Pictures of Vikos Gorge and beautiful bridges; Meteora
Mon 11 Jul 2011 16:26
Monday 11 July 2011
39:42.5 N 21:37.5 E Meteora
Meteora means suspended in the air, a description of the incredible monasteries built on top of rock pinnacles. This bit of Greece is Thessaly, it runs from the Pindos Mountains eastwards to the Aegean. One of the earliest neolithic settlements was in Thessaly, and Jason of the Argonauts comes from here. Just to the west of Meteora is a hydroelectric dam, near the village of Mesohora on the Aheloos River. its purpose is to divert water to the east for agriculature. But the government built the dam, then did the environmental studies, so the EU has refused to fund its completion. If completed, the village of Mesohora would be inundated, and wetland sanctuaries for miles around would be destroyed. So the dam sits there, empty.
The geology here is phenomenal! The rock pinnacles rise up vertically and surreally from the ground. It was once a sea, and the sea floor got pushed up by tectonic movements, and the flanking mountains moved closer. This exerted pressure on the sedimentary deposits, which developed cracks, and when they were forced up out of the sea, weathering occurred. This left pinnacles of hard rock as the sands and shales were washed away. By the time man evolved, there were already these amazing pinnacles, caves and overhangs. By the 11th century the caves were used by hermit monks, and eventually 24 monasteries were built, of which 6 are still active and inhabited by monks or nuns. They used to climb up ropes, then some got windlasses, and the one I went to today has a lift (but visitors have to use the steps!)
So, we arrived yesterday and stepped out of the car into a furnace. We struggled up to one of the monasteries to discover that “short sleeves and women in trousers” werent allowed, so back to the car to put on suitable attire, and we laboured up the steps again, sweating buckets in our long sleeves and long skirt. At the top we discovered one young lady with a mini skirt on and boobs hanging out, but the key was SHOULDERS covered (with a tiny bit of cloth) and that seemed to satisfy their rule. The best bit of the day was coming back to the campsite for a swim.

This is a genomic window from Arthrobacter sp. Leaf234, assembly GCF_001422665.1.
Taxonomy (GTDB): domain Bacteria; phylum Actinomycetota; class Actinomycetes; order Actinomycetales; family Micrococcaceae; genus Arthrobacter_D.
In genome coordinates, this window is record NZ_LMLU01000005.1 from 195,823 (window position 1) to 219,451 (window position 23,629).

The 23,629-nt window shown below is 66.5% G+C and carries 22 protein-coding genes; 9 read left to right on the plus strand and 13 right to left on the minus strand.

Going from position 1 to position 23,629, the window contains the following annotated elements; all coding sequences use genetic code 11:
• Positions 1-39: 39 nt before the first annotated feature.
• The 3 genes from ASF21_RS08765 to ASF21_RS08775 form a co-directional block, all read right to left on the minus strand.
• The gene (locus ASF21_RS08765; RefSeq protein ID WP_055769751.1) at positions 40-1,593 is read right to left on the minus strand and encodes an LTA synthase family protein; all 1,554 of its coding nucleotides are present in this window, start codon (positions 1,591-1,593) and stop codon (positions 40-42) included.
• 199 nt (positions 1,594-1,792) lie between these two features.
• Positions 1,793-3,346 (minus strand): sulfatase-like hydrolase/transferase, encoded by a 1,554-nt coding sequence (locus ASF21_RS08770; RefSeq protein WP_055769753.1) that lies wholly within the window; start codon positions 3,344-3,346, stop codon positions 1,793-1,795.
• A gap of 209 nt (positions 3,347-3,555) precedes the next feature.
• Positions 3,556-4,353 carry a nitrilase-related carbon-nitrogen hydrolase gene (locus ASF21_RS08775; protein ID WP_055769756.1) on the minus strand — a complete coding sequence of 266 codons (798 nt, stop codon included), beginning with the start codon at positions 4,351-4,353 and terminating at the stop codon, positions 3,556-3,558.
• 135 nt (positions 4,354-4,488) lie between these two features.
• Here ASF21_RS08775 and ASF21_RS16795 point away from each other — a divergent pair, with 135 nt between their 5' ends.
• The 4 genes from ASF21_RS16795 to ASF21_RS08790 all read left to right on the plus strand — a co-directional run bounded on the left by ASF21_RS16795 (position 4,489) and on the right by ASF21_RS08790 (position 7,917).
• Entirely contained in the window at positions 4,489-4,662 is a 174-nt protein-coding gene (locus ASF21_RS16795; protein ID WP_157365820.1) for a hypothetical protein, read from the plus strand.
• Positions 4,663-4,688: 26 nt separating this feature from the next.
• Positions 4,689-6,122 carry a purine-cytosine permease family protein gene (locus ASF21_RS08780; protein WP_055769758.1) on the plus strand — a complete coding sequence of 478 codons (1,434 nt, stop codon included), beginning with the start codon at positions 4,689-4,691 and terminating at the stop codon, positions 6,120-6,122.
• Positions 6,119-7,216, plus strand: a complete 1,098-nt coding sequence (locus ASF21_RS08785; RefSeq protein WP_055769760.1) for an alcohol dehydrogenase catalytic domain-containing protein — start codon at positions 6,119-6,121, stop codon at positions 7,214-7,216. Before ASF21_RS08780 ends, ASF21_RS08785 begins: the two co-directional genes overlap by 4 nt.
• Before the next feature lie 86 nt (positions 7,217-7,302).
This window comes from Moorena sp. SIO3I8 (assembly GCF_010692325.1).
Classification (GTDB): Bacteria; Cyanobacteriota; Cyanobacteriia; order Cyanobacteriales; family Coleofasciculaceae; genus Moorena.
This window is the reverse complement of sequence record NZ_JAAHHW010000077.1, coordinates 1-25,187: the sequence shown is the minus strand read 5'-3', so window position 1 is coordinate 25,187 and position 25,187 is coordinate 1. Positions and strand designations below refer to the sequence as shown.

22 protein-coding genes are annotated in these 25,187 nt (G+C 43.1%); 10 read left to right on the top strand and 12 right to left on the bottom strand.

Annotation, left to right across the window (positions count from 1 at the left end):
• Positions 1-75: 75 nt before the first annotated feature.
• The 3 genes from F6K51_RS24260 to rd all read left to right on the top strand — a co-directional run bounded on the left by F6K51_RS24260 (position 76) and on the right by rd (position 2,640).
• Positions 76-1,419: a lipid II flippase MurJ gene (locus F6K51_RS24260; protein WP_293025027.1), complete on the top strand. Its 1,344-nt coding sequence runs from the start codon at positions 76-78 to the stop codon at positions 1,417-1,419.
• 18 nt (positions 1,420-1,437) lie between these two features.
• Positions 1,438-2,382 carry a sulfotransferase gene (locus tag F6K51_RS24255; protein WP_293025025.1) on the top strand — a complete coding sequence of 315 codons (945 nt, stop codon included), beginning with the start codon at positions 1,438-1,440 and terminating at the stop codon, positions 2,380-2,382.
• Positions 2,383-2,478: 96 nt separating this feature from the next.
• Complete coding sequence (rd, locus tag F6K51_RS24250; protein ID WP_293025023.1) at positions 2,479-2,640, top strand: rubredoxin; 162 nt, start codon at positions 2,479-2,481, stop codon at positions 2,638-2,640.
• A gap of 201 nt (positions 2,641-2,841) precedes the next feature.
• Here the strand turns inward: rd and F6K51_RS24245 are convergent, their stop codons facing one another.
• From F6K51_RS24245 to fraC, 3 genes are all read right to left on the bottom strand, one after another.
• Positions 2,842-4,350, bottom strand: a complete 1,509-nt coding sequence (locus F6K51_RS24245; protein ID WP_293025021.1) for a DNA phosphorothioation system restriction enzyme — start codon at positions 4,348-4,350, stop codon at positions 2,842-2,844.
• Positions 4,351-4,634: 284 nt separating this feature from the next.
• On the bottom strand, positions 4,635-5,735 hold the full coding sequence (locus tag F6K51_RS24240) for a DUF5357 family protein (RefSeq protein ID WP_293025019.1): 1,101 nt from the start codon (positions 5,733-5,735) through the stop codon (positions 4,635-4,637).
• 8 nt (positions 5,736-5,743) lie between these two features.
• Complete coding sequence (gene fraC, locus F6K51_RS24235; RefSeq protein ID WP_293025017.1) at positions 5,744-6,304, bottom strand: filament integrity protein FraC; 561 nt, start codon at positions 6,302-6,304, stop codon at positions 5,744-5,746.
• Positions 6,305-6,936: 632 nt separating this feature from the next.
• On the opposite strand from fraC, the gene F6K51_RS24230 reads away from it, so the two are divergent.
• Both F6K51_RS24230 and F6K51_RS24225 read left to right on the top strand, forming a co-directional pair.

Today I got up early and went off on my own in the relatively cool early morning. (Sand did some overdue maintenance on the truck but otherwise very little) Lazy so and so! The town of Kastraki is nice, superficially like Goreme in Cappadoccia but not so touristy. After a lot more walking, straight up, down, up, I got to another monastery, Agiou Nikolaou. It was built in the 15th century, and the chapels are covered in frescoes painted by the monk Theophanes Strelitzas. I especially liked The Naming of the Animals by Adam in Paradise, a sort of Noah’s Ark scene with pretty good depictions of a surprisingly wide variety of animals.
A party of Russians from Moscow and a (Russian Orthodox?) minister arrived as I did. They call crammed into the tiny chapel for a service. It was really hot and smelly with all those sweating bodies –about 30 women and 2 men plus the priest – but they sang and chanted beautifully. They had a lady guide with them who did a lot of chat in Russian before and after their service. I think she was talking about the frescoes, which were fabulous. We have only managed 2 of the monasteries, but I think that is a great achievement in this heat, and we spent the rest of today at the pool!